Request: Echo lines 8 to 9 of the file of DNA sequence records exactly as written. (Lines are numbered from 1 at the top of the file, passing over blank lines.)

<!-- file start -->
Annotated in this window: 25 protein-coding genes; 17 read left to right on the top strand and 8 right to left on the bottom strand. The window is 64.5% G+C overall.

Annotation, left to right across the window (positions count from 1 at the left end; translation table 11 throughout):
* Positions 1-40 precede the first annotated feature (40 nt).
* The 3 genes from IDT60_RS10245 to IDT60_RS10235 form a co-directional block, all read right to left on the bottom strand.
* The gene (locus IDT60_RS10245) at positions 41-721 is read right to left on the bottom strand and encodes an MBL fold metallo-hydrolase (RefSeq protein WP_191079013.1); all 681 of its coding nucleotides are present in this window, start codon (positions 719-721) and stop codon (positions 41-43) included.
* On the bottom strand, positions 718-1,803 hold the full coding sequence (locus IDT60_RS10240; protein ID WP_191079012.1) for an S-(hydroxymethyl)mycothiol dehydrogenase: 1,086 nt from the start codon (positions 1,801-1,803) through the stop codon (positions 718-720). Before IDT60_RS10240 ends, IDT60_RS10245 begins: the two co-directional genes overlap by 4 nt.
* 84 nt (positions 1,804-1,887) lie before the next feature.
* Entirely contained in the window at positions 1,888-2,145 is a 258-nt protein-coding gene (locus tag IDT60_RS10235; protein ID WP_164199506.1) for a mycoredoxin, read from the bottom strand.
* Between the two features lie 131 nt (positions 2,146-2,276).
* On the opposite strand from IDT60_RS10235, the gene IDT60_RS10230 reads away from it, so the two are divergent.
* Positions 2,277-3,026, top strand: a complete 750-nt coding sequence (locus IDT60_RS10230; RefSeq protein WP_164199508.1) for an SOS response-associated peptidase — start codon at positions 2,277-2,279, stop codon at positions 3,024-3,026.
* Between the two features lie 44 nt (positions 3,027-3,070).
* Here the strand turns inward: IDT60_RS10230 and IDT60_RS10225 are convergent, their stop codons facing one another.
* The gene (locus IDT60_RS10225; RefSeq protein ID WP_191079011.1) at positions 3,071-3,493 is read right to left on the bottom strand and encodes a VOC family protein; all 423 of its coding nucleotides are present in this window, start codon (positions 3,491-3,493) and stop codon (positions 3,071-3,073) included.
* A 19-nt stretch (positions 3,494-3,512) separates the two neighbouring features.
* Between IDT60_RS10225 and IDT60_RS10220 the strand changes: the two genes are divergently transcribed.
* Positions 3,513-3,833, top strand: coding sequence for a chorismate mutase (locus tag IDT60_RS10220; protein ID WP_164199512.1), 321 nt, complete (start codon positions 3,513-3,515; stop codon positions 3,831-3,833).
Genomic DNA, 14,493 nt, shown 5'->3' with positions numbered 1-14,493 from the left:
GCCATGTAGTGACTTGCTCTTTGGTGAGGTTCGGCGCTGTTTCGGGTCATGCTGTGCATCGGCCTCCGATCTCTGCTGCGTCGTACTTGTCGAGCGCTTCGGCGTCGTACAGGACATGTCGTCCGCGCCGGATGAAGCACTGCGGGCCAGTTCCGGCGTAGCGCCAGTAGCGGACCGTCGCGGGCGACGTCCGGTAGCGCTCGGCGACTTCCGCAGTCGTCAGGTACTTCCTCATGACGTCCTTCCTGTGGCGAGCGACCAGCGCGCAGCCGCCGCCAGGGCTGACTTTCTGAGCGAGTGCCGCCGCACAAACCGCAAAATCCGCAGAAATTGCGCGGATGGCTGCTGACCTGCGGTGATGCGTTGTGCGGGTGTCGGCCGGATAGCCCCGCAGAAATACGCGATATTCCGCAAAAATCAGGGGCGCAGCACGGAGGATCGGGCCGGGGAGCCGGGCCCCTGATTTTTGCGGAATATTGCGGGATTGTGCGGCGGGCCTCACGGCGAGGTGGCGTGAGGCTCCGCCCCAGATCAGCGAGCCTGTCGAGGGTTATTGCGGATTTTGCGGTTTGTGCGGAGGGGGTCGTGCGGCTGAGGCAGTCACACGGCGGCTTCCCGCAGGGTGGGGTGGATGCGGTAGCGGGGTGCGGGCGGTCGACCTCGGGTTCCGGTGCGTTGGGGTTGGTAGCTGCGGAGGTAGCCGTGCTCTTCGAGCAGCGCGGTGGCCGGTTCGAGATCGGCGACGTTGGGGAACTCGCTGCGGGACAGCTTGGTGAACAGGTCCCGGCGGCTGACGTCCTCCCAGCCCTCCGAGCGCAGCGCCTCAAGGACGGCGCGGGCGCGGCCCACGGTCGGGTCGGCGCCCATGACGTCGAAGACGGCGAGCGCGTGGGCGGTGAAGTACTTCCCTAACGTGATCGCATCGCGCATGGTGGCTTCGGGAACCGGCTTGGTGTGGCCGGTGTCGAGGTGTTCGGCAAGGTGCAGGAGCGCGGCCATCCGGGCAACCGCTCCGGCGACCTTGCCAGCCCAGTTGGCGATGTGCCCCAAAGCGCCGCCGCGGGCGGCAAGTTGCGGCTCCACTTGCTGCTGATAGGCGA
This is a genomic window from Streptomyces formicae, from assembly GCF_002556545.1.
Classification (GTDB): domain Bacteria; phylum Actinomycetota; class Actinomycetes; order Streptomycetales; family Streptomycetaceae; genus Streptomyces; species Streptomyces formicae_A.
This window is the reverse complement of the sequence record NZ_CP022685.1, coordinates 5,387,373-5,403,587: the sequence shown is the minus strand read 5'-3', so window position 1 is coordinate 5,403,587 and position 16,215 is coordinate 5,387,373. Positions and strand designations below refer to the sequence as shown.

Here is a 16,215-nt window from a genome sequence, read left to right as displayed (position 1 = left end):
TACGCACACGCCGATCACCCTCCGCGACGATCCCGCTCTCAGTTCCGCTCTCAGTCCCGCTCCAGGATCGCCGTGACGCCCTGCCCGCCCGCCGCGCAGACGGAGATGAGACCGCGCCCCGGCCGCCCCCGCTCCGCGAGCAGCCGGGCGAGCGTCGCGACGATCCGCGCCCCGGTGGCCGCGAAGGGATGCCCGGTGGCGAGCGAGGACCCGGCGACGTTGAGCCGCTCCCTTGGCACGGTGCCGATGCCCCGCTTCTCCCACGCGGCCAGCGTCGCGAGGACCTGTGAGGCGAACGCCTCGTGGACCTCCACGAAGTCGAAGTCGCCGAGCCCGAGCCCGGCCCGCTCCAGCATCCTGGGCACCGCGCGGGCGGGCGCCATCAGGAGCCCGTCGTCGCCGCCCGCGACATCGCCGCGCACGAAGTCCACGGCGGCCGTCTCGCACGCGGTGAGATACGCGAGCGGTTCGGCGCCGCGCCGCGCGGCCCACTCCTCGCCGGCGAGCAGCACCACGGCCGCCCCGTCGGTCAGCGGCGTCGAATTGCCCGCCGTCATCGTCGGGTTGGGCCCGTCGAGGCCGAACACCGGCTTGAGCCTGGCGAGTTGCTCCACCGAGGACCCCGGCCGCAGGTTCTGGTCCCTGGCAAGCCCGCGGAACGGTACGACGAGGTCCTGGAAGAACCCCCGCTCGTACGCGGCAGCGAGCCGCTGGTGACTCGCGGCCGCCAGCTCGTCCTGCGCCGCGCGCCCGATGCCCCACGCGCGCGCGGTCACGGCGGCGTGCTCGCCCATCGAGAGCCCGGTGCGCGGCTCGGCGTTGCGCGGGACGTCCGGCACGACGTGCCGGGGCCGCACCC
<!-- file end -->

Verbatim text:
* Entirely contained in the window at positions 1,888-2,145 is a 258-nt protein-coding gene (locus tag IDT60_RS10235; protein ID WP_164199506.1) for a mycoredoxin, read from the bottom strand.
* Between the two features lie 131 nt (positions 2,146-2,276).